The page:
Holi is considered one of the most revered and celebrated festivals of India and it is celebrated in almost every part of the country. It is also sometimes called the “festival of love” as on this day people get to unite together forgetting all resentments and all types of bad feelings towards each other. The great Indian festival lasts for a day and a night, which starts in the evening of Purnima or the Full Moon Day in the month of Phalgun. It is celebrated with the name Holika Dahan or Choti Holi on the first evening of the festival and the following day is called Holi. In different parts of the country, it is known with different names.
The festival falls in the Hindu calendar month of Phalgun, which usually falls between February and March. On the day of Holi people play with colours with their friends and families and people seek the blessings of their elders. People visit their friends and relatives and also relish Holi delicacies like gujiya, thandai and more after playing Holi.
Holi is a celebration of the divine love between Lord Krishna and Radha. According to mythology, Lord Krishna was of a dark complexion and used to complain to his mother, Yashoda. Additionally, Radha was very fair, and Krishna used to be anxious if she would accept him despite the contrast in their complexion. So one day, Yashoda playfully suggested that Lord Krishna should smear Radha’s face with colours to remove the difference in their complexion. Krishna followed his mother’s advice and smeared Radha’s face. And that is how Holi celebrations began all over the country. This is why the festival is played with much pomp in Mathura and Vrindavan. It is also a harvest festival and marks the arrival of spring and the end of winter.
Another legend associated with Holi is of demon king Hiranyakashipu, his son Prahalad – a devotee of Lord Vishnu, and his demoness aunt, Holika. According to Hindu mythology, Hiranyakashipu was blessed with a boon that he could not be killed by either a man or any animal. He wanted people to worship him. However, when his son became a devotee of Lord Vishnu and refused to worship Hiranyakashipu, he asked his sister Holika to kill him by sitting on a pyre. When Holika sat on the pyre, she donned her flame-shielding shawl and sat Prahlad on her lap. However, Prahlad began praying to Vishnu, who summoned a gust of wind that blew the shawl off Holika and onto Prahlad, saving him and letting her burn to death. This is why a day before Holi, Holika Dahan is celebrated.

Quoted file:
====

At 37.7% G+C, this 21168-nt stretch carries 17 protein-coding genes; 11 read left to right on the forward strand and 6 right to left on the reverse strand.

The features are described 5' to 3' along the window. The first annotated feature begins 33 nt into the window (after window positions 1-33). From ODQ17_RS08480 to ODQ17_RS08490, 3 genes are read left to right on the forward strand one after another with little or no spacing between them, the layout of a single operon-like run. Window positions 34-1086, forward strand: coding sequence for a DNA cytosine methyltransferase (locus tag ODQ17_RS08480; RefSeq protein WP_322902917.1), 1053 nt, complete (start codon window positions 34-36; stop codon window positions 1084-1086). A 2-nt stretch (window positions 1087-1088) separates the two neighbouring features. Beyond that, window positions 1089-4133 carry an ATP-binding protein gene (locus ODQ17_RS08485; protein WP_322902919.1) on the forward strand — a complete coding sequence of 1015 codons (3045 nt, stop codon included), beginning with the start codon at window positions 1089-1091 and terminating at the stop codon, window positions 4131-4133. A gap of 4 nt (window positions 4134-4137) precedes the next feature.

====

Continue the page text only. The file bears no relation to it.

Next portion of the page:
On 3 March 22, I received a digital invitation on my WhatsApp from the Social Secretary, Embassy of India to join the Holi celebration on the evening of 17 March 2022.
It generally used to be a small gathering before but on reaching the embassy, I found that it’s quite a big arrangement with lots of guests invited. It may be due to Azadi ka Amrit Mahotsav! It’s nice to see such events at the embassy.
There was a game of Tambola, followed by dinner mainly consisting of Biriyani, Halwa, and ice creams. After the dinner, Ambassador Pise started smearing gulaals and the place became colourful as people rejoiced. It was the first such experience of many local Iraqis and they enjoyed and participated in the celebration.
The vibrancy of colours is something that brings in a lot of positivity in our lives and Holi being the festival of colours is actually a day worth rejoicing.
Happy Holi! May this festival of colours brings more cheerful colours to everyone’s life.